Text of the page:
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Your garden... native plants
 
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Fast & Easy Info

  • Native plants are those that grow naturally in the region where they evolved. They are hardy because they have adapted to local growing conditions: climate, rainfall, soil quality, available sunshine, pests and predators. They benefit a landscape because, once they are established, they usually require very little in the way of pesticides and fertilizers and even water. They also attract a variety of birds, butterflies, insects and animals.
  • In North America , plant species are considered native if they were growing here prior to European settlement. Today, approximately 25% of flowering plants in North America are non-natives or alien species, most of European or Asian origin.
  • Native plants can help prevent the spread of alien or invasive species by helping to keep ecosystems diverse, healthy and intact.
  • Native plants also provide familiar sources of food and shelter for wildlife, especially as more and more development occurs and wildlife habitat is destroyed.
  • Overall, planting native species is a simple step we can take in our own yards to strengthen and rebuild our natural world.
 
 

Dollars & Sense Options

  • For a cheap source of native plants, join your local horticulture or native plant society. Swap plants with other members. Or, organize a plant swap in your neighborhood. Here's how, compliments of HGTV.

  • Your can also swap plants online.

  • To find a Native Plant Society in your region, contact the Native Plant Information Network.

  • To determine what natives to plant in your landscape, visit PlantNative.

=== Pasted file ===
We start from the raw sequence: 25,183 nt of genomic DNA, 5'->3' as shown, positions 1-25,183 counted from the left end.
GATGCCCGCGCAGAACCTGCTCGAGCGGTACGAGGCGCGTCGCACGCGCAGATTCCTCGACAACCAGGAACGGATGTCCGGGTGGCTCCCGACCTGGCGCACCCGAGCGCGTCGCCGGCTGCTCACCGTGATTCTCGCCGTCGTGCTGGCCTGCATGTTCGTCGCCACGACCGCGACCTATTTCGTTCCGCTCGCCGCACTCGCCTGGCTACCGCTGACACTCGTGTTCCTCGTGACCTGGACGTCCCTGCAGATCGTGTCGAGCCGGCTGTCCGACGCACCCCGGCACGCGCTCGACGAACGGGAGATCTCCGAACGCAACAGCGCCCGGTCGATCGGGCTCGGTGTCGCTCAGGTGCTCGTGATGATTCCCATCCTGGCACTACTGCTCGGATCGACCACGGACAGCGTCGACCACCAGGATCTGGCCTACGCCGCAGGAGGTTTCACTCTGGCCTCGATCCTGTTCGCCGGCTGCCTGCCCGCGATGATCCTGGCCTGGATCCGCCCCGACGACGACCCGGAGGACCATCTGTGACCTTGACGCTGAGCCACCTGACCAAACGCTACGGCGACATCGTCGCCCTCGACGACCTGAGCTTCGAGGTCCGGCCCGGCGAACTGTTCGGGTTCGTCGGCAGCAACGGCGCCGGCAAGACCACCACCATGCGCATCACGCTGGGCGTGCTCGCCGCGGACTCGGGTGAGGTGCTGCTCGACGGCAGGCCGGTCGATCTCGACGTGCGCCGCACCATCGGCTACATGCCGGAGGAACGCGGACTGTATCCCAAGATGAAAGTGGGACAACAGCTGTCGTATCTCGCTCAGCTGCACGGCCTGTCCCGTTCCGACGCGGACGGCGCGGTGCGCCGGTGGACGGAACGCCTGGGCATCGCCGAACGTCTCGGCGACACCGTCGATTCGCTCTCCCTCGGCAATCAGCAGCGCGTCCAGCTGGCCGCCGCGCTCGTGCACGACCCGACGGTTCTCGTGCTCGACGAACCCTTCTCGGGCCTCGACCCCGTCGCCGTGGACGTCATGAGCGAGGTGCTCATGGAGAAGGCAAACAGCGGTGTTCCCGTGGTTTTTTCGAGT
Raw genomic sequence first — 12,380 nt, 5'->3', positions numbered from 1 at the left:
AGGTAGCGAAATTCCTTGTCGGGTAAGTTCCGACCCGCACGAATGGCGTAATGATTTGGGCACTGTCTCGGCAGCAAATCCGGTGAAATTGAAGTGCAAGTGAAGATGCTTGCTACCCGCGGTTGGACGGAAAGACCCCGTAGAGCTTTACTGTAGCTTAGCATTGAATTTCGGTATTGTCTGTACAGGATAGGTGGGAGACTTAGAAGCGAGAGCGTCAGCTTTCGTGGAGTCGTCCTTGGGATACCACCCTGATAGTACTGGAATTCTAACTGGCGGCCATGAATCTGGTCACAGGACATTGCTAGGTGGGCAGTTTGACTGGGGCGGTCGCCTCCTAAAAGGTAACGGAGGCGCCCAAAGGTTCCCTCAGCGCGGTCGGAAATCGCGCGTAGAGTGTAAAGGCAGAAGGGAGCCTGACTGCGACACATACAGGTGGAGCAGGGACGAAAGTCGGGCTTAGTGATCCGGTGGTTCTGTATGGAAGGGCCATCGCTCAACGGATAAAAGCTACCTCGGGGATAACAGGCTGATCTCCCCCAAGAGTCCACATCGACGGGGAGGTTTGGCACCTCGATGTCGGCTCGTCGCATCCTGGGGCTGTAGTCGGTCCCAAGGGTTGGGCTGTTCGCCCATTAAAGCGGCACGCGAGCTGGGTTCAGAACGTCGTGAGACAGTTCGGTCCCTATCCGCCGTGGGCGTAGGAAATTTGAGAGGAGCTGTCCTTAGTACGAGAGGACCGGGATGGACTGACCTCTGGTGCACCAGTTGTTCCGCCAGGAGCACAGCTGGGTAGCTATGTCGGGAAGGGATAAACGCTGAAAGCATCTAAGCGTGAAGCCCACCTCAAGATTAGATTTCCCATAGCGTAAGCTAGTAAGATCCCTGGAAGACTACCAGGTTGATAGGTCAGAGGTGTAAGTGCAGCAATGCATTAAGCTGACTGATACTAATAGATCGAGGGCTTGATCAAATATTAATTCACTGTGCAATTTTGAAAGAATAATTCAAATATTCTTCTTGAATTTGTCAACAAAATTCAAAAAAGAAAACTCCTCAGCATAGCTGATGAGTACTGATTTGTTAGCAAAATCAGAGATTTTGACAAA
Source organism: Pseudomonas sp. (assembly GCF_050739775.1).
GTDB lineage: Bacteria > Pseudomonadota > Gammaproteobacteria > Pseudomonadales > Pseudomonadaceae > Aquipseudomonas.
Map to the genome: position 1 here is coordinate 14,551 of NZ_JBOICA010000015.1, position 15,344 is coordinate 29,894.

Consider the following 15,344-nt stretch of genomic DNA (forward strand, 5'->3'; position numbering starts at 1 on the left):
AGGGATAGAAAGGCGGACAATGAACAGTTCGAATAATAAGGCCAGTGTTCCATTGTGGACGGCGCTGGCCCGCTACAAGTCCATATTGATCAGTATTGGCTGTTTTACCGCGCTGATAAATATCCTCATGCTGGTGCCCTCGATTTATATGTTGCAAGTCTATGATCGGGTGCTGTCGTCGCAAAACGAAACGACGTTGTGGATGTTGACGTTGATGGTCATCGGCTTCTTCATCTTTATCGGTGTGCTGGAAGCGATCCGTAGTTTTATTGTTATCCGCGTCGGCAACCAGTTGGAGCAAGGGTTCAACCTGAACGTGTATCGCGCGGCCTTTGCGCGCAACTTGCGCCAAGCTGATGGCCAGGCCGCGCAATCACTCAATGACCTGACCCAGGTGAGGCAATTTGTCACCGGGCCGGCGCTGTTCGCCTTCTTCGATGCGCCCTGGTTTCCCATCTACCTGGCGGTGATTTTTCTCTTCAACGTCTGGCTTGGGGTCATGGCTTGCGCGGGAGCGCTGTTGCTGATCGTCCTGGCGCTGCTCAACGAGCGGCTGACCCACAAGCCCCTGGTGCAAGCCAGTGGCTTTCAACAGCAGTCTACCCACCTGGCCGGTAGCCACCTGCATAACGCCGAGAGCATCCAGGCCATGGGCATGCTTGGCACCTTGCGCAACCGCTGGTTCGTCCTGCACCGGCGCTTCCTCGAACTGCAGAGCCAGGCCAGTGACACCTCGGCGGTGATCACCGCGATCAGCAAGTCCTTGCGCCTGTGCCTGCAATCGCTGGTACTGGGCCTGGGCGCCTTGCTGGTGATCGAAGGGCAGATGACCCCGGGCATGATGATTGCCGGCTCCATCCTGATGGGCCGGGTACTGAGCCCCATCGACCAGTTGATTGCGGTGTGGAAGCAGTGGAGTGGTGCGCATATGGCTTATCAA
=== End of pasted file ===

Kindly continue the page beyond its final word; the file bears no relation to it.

For Your Shopping List

It's impossible to recommend specific native plants to put on your shopping list. Since natives are particular to a region, you need to do some research to determine what's right for your yard. These books will help get you started.

In My House

 
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When we moved onto our property 20 years ago, our landscape was, to put it mildly, a mess. Dense thickets of bamboo coveted the only sunny ground in the entire yard. English ivy wove a thick mat over every place else. There were no flowering bushes and just a few flowering plants. White oaks 130 years old towered over smaller, gangly mulberries. One catalpa dropped ugly seed pods almost all year long. Bright orange clay offered fierce resistance to our spades. This was not one's idea of paradise.

Two decades and a lot of elbow grease later, the yard is somewhat transformed, We've made and added enough compost to the soil that, at least where we plant, we can now easily dig in a shovel and not have it bounce back at us. We've planted a wide variety of plants so that we have flowers in the garden from March until late October. We choose mainly natives, many of which we get by swapping with friends who, like us, are members of our local horticulture club. I have a soft spot for a few non-natives, like azaleas, viburnum, and colorful annuals that I can cut and bring in to liven up the house.

Because I love flowers so much, I hate to admit that the flowers of some natives aren't nearly so showy as their non-native counterparts. The truly native toadflower, for example, has a very tiny lavender flower compared to the much showier speckled flower of its cultivated cousin. In cases like these, I make a compromise, and grow both.

Like most gardeners I know, I plant, replant, design and redesign what's in my yard. I've come to realize that a landscape, like Nature, is never a finished piece of art. But you know what? It would lose its appeal if it were.

What Else?

Invasive species are those which spread from human settings like gardens and agricultural areas into the wild. Invasive species may reproduce uncontrollably, displacing and potentially eradicating natives and destroying biodiversity. English ivy is one of the most common invasive species, but there are many more. Invasives can be insects and animals as well as plants.

To find out what specific invasive species to avoid planting in your region, contact your local county extension agent. To learn how you can control invasive species in your landscape, read this excellent primer from The Nature Conservancy.

 
 

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